Monday, January 16, 2012

2012: The End of the... Beginning

Goodbye 2011, the best year of my life...

As you might know, EOD has ended and most of the volunteers left in December, ready to begin the next chapter of their lives.

Most. Every so often a volunteer just isn´t ready to leave, and here I am, typing this from Antofagasta as the year has changed to 2012. Every year on NYE I wonder where I will be a year from then. Last year I imagined I would be in Ohio, having just come back from Chile and celebrating with friends and family. I never thought I would still be here!

In November I had a lot of anxiety about whether to stay or go and where life was taking me. I spent a lot of time thinking about it, as staying here was the riskier choice. But I decided to stay for several reasons, including getting more teaching experience, learning more Spanish, enjoying summer here, and spending time with people I have come to form deep relationships with.

I don´t know how long I will remain in Chile. I will probably accept a job as an elementary school teacher at a bilingual school and return home in December. More on that a different time. For now I am still figuring out my plans/job situation in Chile. This summer I am working at a language institute teaching English.

So what has happened since November? Lots...
1. School ended
This was bittersweet. I miss the kids, but by the end of the year I was ready to move on. There was less work to do and I was not teaching very much because the students had tests and projects.

December
2. Trip to the south
EOD had closing ceremonies and we all went to Santiago to receive our diplomas and bid farewell. Once the ceremonies ended, I travelled to Mendoza, Argentina and then to southern Chile: Pucón, Puerto Varas, and Chiloé before returning to Santiago and finally Antofagasta.

Mendoza, Argentina
I went with another volunteer friend- Laura- to Mendoza, Argentina. Mendoza is a lovely city that is tree-lined on every single street. I just adored it immensely and I wish more cities looked like that. I have been to many cities, and Mendoza might be one of my favorite. Argentina is different than Chile- the Spanish is better (sorry Chilenos), it is more sing-songy/Italian-like and they use "vos" as the tú form. I only visited Mendoza so I cannot speak for all of Argentina, but Mendoza was clean and didn´t have as many stray dogs as Chilean cities have. It is famous for its beef (best I ever had) and Mendoza has many excellent wineries. Laura and I spent one afternoon taking a bikes and wines tour- where you rent bikes and visit local wineries. That was a very... happy... afternoon. We also visited hot springs and had a fabulous buffet lunch, mud treatment, and just a wonderful day. The last thing we did was walk around a gorgeous park called San Martin. After Mendoza Laura left to go to Cordoba and I travelled by myself to southern Chile...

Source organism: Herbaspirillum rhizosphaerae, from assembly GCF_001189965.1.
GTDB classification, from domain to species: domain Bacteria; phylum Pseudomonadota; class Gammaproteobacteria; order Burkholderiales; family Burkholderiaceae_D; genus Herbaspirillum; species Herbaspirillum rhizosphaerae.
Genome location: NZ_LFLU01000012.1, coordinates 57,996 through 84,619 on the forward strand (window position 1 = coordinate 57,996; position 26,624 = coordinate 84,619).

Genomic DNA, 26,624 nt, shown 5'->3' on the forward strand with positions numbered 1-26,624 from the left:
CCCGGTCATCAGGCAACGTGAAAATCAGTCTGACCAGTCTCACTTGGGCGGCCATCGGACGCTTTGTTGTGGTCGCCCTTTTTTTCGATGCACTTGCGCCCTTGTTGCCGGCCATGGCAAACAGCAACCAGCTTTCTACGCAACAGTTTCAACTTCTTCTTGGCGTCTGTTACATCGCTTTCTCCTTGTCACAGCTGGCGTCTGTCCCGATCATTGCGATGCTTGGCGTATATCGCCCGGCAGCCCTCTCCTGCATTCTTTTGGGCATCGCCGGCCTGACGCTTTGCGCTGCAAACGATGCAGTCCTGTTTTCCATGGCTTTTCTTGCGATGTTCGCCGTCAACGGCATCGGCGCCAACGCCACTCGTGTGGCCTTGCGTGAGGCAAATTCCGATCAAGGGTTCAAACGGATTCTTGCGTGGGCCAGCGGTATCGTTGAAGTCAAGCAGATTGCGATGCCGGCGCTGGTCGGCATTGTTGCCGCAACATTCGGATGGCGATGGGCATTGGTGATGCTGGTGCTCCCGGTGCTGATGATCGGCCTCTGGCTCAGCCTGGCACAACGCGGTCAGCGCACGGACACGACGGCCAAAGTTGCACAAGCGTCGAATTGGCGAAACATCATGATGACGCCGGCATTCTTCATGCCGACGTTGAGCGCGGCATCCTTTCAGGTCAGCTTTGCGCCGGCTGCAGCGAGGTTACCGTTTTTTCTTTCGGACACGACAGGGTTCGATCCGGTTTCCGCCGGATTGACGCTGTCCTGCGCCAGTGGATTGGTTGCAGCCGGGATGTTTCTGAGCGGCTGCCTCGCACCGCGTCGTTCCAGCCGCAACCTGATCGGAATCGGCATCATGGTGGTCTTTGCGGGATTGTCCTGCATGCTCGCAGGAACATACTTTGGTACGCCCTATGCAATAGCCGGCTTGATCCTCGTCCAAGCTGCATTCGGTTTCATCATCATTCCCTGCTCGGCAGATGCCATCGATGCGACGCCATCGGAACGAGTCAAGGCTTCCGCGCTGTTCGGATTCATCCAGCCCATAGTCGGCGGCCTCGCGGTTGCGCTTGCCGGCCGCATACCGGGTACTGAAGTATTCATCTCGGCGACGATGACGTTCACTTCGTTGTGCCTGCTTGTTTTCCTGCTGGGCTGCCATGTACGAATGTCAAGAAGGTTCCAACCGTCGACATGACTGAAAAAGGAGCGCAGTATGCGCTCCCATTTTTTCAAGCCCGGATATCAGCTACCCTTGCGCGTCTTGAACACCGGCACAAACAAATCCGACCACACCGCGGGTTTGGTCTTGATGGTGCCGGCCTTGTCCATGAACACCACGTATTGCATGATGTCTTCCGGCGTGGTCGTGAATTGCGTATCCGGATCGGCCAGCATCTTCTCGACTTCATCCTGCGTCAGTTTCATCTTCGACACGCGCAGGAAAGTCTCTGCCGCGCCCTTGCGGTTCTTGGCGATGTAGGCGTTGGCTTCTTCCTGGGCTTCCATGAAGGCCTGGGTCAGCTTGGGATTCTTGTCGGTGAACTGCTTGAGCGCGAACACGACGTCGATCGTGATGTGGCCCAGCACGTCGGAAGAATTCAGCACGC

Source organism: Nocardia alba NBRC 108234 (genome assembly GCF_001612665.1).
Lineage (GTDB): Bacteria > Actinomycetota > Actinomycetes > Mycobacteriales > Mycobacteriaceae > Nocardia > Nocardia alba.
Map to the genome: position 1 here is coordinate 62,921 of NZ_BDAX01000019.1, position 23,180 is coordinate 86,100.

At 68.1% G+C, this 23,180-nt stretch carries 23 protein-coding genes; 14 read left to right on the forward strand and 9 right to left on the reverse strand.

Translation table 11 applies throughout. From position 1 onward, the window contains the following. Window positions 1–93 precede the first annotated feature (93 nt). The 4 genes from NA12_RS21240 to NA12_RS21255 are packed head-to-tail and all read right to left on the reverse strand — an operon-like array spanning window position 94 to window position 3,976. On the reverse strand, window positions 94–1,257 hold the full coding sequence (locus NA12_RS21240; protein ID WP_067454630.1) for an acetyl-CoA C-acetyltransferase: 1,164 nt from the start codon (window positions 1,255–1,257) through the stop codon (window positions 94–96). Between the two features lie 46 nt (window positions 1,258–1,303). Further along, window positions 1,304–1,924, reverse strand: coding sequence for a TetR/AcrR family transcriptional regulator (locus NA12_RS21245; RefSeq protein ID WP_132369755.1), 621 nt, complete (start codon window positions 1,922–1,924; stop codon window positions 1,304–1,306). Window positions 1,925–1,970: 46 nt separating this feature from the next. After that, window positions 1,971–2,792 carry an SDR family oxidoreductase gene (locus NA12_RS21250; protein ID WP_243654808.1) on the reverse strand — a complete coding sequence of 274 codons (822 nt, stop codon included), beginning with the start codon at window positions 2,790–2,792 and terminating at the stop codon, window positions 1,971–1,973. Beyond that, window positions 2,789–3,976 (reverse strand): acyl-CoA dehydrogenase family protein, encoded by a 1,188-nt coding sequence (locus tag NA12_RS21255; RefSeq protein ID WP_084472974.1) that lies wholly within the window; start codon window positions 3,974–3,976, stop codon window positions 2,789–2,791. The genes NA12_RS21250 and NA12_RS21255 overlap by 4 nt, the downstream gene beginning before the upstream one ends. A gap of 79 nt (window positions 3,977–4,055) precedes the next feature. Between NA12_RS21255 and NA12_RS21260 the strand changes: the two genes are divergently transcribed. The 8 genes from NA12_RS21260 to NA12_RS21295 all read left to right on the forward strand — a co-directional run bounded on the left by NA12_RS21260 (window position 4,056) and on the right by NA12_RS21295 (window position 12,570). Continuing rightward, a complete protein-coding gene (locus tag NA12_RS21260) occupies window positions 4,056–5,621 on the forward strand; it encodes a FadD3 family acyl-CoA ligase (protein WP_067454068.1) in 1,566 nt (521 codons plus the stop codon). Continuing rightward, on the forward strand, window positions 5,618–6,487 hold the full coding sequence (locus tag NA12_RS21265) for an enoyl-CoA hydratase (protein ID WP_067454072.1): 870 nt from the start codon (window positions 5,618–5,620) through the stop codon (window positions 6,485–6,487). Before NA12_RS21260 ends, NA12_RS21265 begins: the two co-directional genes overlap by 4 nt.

Laura on the rocks near the hot springs

Parque San Martin

The crazy road between Mendoza and Santiago

Pucón
After living in the world´s driest desert, visiting a place carpeted in green with trees, lakes, volcanoes, and waterfalls was pure magic. Pucón is the adventure capital of southern Chile, and there are lots of outdoor activities to do, including rafting, canyoning, canopy, horse back riding, hiking, skydiving, etc. Anything you can think of is there. The first day I was there almost all the tours were booked, so I went on a free city tour and planned my trip out. The next day I signed up to go do canopy (zip-lining) and canyoning as a package deal. Canyoning is going through a canyon river with white water rapids using just your body. Basically you float through the rapids and jump off waterfalls, rapel down cliffs, etc. I was super stoked to do both activities, until the tour company lied to me. As I was about to leave for the canopy tour they told me I was the only one signed up for canyoning and they would cancel if nobody else signed up. Nobody else did, and instead of apologizing, they just smiled and asked if I wanted to go a different day. No, I just wanted my money back.

Overview of Pucón. The haziness is not normal cloudiness- it´s ash from a volcano 6 hours away

People keep peacocks as pets here!

Wooden flowers- not a single one is real

Climbing Volcán Villarica